Fitness is great for your both your mind and body — But it can also be used for something bigger than yourself.
By Haylee Reed
Beginning on a fitness journey is an act of giving back to yourself — to your body, to your mind and to your overall well-being. In the midst of a busy schedule, setting aside time to go for a run, a bike ride or a yoga class means setting aside time to do something for yourself — an act of self love and care. It allows you to focus solely on you, and that is incredibly important. Devoting time to fitness and celebrating your own body allows you to feed yourself and give back to the vessel that carries you through life.
However, while fitness can be a way to give back to yourself, it it also a powerful tool to give back to others. Many organizations and businesses are choosing to use fitness as a tool to bring people together for philanthropic purposes. Events like 5Ks, mud runs, obstacle courses and bike rides have become overwhelmingly popular ways to raise money and awareness for charitable causes, especially in the Austin area.
Here are a few of the many Austin organizations that are making a difference through fitness.
TYLER’S Dam That Cancer!
Serving as the premier fundraising event for Flatwater Foundation — a local nonprofit dedicated to providing mental health therapy and family support to individuals and families affected by a cancer diagnosis — TYLER’s Dam That Cancer! is a 21-mile stand-up paddle hosted every June on Lake Austin. Chelsea Hardee, director of development at Flatwater Foundation, says the event is responsible for bringing in 80 to 90 percent of the foundation’s annual funds.
“We utilize the funds raised to pay 100 percent of the cost of therapy for families touched by a cancer diagnosis,” Hardee says, “Our nonprofit was started, essentially, by this event.”
In 2010, Mark Garza, founder of Flatwater Foundation, partnered with LIVESTRONG and organized the first paddle in order to raise awareness about the importance of mental health for patients and families coping with a cancer diagnosis. A group of 13 friends, including Garza, completed the first 21-mile trek, which eventually turned into TYLER’s Dam That Cancer, with all proceeds from the event benefiting Flatwater Foundation. Setting this year’s fundraising goal at $1,000,000, the foundation is preparing for its 10th annual paddle on Monday, June 10, 2019.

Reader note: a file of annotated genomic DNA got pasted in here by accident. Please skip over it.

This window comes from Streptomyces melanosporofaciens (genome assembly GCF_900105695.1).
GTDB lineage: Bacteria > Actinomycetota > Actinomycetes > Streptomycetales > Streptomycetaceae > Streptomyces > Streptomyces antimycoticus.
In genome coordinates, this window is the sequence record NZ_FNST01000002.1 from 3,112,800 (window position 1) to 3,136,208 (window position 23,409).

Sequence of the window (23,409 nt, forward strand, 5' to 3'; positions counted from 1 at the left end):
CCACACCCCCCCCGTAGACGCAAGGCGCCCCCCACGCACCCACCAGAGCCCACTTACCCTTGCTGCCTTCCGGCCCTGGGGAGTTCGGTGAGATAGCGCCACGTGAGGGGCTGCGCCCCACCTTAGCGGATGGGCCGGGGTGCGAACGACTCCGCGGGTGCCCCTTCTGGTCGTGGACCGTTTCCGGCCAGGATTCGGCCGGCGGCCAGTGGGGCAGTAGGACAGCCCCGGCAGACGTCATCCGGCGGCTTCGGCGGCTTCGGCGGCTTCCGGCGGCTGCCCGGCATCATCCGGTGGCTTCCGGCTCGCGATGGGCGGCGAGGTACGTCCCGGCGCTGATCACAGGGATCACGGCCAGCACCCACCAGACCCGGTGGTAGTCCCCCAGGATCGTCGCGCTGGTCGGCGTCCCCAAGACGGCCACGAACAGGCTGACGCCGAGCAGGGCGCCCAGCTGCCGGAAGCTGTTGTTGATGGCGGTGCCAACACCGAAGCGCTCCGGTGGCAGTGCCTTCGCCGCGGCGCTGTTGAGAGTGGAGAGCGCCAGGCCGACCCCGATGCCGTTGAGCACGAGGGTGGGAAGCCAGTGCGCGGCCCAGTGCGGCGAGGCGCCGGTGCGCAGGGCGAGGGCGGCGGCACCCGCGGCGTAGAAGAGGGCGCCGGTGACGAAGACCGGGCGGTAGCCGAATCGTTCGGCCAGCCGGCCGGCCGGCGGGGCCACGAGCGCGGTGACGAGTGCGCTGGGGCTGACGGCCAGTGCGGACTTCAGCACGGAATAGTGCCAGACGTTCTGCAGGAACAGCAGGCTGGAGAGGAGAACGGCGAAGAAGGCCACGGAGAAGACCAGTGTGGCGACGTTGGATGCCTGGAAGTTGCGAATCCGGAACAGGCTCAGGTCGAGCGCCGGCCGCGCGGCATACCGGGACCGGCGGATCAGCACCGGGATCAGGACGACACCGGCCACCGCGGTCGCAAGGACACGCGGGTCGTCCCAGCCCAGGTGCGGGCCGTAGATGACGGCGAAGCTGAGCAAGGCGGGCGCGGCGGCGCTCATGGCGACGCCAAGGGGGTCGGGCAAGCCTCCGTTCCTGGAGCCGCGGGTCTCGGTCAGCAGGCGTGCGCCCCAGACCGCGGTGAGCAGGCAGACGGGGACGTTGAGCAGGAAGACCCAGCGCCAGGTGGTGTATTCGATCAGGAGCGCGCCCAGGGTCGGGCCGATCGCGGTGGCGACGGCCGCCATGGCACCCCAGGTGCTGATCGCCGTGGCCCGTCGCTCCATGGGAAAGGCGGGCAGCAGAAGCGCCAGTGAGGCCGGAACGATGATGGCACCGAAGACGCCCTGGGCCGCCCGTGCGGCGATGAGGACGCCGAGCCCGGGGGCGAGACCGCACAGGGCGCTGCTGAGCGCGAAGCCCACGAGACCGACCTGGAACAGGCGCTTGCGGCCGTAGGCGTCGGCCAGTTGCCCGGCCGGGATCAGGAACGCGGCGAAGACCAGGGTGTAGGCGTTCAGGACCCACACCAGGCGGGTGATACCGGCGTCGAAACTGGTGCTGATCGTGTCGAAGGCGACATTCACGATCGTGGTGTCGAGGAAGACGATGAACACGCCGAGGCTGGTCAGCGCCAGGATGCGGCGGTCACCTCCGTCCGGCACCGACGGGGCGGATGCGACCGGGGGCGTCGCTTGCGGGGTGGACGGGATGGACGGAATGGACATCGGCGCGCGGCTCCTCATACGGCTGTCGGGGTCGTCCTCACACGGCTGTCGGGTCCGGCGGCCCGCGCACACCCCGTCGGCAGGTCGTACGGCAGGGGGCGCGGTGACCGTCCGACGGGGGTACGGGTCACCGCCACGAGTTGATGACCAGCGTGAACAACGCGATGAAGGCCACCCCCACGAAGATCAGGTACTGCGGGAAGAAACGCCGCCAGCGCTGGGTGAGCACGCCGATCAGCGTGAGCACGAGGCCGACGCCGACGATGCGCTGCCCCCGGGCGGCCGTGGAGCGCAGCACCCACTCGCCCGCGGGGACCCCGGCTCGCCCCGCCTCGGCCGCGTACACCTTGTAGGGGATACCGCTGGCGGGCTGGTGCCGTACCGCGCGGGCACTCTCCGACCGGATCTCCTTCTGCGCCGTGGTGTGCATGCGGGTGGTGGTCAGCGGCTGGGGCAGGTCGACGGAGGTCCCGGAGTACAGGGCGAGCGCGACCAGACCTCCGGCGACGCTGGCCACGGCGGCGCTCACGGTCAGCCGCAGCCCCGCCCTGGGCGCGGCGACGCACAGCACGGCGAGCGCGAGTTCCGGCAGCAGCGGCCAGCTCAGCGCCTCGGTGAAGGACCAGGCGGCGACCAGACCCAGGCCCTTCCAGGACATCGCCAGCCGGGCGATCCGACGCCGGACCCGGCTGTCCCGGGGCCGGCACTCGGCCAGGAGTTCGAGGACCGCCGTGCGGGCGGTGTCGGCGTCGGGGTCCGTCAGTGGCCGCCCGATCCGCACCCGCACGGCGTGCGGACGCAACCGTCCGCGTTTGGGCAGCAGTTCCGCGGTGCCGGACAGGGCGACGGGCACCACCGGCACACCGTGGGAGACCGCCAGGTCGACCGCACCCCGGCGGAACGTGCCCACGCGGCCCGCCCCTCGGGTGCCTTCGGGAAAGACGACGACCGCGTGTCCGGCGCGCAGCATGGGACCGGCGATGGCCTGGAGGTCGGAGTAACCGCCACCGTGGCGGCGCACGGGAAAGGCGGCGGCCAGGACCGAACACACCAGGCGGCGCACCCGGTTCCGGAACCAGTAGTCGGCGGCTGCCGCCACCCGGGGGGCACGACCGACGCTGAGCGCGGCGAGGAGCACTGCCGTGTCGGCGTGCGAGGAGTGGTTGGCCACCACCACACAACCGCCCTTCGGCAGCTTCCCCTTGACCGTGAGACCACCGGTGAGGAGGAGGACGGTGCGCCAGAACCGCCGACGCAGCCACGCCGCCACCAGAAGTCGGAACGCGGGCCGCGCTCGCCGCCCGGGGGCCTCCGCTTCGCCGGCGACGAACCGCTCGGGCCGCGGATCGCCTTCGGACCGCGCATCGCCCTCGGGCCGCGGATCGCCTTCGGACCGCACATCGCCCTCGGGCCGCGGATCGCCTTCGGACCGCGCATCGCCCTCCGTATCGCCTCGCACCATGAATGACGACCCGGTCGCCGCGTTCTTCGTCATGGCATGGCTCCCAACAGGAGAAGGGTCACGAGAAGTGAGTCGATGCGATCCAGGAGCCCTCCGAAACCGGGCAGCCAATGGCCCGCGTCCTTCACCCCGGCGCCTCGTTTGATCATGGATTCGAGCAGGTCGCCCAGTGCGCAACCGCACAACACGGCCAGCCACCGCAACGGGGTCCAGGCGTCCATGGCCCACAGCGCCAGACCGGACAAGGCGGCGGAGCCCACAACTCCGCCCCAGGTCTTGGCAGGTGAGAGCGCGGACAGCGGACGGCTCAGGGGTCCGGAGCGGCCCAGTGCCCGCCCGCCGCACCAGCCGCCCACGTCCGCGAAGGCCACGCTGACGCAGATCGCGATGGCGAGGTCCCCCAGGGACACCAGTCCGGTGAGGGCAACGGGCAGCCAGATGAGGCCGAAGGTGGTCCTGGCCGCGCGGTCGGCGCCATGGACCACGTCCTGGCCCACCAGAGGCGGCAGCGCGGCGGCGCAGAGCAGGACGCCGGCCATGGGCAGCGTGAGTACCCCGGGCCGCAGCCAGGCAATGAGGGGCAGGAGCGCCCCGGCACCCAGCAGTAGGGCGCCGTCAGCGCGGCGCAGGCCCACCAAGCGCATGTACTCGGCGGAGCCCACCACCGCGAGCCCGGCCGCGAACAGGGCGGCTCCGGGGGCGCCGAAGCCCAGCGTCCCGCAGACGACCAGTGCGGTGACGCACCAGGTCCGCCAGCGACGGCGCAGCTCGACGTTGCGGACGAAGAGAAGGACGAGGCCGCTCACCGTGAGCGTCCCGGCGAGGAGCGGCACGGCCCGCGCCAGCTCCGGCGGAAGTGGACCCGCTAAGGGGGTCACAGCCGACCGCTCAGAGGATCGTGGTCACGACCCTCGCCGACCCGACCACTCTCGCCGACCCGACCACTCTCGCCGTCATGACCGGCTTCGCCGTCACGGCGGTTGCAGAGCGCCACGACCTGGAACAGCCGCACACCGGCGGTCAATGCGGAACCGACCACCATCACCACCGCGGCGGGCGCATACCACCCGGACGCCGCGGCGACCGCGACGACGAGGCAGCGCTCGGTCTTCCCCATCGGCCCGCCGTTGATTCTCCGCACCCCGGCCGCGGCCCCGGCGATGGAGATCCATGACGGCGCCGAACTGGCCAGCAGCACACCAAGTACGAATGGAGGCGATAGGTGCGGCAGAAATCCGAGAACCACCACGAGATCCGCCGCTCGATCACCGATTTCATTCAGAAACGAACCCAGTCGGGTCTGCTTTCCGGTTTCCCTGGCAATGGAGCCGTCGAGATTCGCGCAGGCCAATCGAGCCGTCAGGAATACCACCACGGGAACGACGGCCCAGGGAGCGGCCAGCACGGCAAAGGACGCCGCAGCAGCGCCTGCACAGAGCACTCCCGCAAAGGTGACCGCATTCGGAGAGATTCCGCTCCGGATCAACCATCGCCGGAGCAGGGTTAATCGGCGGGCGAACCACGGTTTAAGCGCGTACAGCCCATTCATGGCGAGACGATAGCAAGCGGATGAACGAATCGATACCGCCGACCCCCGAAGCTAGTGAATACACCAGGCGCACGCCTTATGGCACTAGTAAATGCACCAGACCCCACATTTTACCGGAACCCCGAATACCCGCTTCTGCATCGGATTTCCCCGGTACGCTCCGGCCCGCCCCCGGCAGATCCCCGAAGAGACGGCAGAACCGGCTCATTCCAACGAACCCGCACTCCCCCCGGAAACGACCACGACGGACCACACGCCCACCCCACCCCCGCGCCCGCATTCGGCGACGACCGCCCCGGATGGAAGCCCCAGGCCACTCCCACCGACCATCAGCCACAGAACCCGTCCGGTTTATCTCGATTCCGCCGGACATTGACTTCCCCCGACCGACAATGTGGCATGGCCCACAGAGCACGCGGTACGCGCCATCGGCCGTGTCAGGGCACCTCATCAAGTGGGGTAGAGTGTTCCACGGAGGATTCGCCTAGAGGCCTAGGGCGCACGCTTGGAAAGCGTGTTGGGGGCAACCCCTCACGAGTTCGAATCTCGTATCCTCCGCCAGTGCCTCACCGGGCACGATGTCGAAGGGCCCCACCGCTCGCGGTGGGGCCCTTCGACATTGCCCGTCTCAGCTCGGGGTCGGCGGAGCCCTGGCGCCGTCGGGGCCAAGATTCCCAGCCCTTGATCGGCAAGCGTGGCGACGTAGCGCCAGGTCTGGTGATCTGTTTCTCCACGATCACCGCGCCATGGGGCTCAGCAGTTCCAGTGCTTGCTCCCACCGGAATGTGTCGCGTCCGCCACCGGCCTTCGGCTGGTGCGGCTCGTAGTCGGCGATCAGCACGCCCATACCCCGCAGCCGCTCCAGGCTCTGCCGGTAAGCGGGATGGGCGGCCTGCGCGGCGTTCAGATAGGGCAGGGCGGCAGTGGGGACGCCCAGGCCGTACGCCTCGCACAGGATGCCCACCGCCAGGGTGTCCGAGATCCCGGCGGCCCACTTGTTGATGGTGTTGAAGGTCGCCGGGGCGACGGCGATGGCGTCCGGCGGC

“Our event is a little unique, in that not everyone can paddle board, and not all ages can participate,” Hardee says, “but this works for us, since we really focus on creating a community of people that want to share their story and complete an application telling their ‘why.’ It is not only about participation, but also about motivation.”
In 2005, Gary Walker — founder, executive director and head coach of TeamFX — organized the group in order to carry on the legacy of his sister, who tragically died from drowning while she was a foster mother for abused and neglected children in East Austin. As he had already ran a few marathons in the past, Walker decided to bring people together to carry on his sister’s torch and run for this cause.
Promoting a movement of “whole community health,” TeamFX is a diverse group of adventurous, socially conscious men and women who partner with local business leaders to achieve their vision: “Creating a world without child abuse and neglect,” Walker says.
Raising over $420,000 since its debut, TeamFX offers “couch-to-race” training to achieve, at any pace, the Austin Marathon and Half Marathon, with all donations benefiting the SAFE Children’s Shelter — a local organization that works to stop abuse by providing safety and stability for children, adults and families escaping abuse, neglect and exploitation.